Saturday, March 15, 2008


The Anchoress is correct when she notes that the focus on Rev. Jeremiah Wright's sermons should not on racism, which seems mild, but on its victim stance, which dominates the speeches. It has been a fascinating race to the bottom for victim status in the Democratic nomination process, with Gloria Steinem and Geraldine Ferraro also weighing in on the unfairness of how Hillary has been and is being treated because she is a woman.

Eric Scheie over at Classical Values has an apropos comment, though his post is in relation to hypocrisy and the Eliot Spitzer discussion.
Acting like you're a victim comes naturally, because most of us pity ourselves anyway.
Yes, quite; and I don't doubt that at many times in their lives these Democratic worthies have been treated unfairly because of race or sex. Even more have less-fortunate women or African-Americans received some ill treatment.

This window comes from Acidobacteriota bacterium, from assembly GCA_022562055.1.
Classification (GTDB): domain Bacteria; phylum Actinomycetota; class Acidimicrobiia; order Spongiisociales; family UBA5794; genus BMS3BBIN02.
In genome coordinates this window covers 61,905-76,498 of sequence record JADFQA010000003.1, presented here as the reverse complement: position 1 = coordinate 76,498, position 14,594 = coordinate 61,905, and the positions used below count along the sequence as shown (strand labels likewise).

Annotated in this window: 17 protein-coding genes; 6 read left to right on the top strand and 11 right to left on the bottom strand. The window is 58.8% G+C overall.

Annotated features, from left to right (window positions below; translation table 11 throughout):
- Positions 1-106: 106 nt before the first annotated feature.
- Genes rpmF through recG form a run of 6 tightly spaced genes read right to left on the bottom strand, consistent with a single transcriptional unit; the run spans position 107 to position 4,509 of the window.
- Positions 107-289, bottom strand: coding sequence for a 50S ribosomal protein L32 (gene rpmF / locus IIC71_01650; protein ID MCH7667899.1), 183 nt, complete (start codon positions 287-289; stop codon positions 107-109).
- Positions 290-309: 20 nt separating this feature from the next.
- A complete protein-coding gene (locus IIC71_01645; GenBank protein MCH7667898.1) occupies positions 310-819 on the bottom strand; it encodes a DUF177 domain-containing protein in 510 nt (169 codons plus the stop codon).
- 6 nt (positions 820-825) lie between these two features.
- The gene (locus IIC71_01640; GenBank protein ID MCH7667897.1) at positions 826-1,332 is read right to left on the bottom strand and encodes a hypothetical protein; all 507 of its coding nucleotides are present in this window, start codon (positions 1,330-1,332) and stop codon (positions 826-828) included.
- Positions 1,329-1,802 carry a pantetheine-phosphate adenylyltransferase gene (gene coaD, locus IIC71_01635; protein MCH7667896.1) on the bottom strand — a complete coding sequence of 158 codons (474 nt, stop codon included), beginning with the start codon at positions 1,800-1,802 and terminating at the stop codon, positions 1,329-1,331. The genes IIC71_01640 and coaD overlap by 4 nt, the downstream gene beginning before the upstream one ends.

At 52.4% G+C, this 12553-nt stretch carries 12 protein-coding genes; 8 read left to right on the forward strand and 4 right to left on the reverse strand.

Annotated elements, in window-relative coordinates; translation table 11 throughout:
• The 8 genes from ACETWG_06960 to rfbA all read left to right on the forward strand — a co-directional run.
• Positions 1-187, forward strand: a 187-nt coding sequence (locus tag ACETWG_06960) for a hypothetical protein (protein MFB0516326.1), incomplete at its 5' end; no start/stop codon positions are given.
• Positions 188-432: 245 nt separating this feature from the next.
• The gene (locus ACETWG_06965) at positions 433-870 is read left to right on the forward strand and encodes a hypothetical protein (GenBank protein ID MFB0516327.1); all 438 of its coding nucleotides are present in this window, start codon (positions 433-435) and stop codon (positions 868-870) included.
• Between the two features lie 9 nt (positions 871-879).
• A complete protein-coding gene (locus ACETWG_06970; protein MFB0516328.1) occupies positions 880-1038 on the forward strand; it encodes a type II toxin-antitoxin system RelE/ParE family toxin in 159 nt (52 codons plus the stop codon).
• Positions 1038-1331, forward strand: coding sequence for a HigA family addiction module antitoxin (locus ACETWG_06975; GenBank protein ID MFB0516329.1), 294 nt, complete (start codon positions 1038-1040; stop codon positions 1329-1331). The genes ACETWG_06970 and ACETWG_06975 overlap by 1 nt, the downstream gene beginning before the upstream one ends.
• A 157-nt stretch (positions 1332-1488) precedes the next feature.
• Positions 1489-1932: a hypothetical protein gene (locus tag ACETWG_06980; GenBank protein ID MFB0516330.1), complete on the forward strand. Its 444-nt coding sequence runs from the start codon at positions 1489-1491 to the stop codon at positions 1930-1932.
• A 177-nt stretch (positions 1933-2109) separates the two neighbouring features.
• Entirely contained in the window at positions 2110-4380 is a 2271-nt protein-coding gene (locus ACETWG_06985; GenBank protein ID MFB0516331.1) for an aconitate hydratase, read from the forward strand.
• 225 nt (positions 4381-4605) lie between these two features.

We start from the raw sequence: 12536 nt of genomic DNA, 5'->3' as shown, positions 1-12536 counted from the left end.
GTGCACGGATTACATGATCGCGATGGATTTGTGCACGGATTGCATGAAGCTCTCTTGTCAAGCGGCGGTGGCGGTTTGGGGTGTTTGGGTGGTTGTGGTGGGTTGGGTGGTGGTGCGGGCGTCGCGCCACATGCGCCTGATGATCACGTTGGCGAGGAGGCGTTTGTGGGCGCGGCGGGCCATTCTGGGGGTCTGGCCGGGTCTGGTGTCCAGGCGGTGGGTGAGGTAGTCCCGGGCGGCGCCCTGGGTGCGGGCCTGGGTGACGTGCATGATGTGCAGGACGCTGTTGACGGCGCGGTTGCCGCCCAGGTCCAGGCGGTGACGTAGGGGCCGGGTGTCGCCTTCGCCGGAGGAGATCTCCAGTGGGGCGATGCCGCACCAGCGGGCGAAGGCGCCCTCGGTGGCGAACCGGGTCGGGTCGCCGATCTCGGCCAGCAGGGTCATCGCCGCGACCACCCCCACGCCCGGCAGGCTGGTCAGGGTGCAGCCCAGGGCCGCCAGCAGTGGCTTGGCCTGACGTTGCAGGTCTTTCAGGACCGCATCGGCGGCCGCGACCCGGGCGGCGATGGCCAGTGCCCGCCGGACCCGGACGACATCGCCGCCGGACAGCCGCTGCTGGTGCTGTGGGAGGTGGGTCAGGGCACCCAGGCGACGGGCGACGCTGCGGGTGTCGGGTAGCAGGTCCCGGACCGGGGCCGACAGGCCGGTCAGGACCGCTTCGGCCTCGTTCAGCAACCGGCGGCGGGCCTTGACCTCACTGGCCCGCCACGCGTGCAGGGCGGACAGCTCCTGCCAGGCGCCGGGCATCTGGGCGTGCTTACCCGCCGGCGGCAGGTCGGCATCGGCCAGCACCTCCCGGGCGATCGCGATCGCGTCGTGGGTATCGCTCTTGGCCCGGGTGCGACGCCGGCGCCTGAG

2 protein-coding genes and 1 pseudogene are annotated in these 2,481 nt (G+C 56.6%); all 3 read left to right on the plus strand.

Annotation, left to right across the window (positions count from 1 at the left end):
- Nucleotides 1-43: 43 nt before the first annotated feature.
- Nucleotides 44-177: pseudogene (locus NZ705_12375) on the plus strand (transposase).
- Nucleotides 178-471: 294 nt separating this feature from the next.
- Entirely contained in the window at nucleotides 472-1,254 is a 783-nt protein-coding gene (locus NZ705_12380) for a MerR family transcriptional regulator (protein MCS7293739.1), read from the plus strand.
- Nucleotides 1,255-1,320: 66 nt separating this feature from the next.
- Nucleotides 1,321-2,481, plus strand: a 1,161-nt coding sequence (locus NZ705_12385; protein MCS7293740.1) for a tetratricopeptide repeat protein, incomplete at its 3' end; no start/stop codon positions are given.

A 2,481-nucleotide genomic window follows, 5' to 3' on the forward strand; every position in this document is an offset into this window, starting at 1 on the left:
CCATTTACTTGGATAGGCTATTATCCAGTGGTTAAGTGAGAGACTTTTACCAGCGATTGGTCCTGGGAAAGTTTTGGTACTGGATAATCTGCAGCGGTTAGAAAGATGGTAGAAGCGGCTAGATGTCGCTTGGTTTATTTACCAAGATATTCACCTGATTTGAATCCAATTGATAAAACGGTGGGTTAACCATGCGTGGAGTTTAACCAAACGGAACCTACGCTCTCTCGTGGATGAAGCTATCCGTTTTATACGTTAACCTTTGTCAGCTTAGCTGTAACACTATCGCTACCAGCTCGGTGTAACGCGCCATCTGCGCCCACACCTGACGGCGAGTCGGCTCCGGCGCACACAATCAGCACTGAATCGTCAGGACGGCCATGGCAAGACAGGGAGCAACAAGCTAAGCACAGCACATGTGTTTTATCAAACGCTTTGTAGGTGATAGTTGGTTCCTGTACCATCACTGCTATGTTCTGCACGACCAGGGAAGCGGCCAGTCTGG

But it is amusing to take a snapshot of how all these people came up and what was happening in the legendary year 1969. Hillary Clinton was graduating from Wellesley or her way to Yale Law School; Gloria Steinem, after graduating from Smith and publishing a book, was the lioness of the women's movement; Geraldine Ferraro had interrupted her law career to raise children (there may have been some actual suffering in that; she went on to found the - irony alert - Special Victims Unit); Reverend Jeremiah Wright was getting his master's degree. Barack Obama was an eight-year old stepson of an oil company executive in Indonesia. He would go on to Occidental, Columbia and Harvard.

John McCain was being tortured in a North Vietnamese prison.

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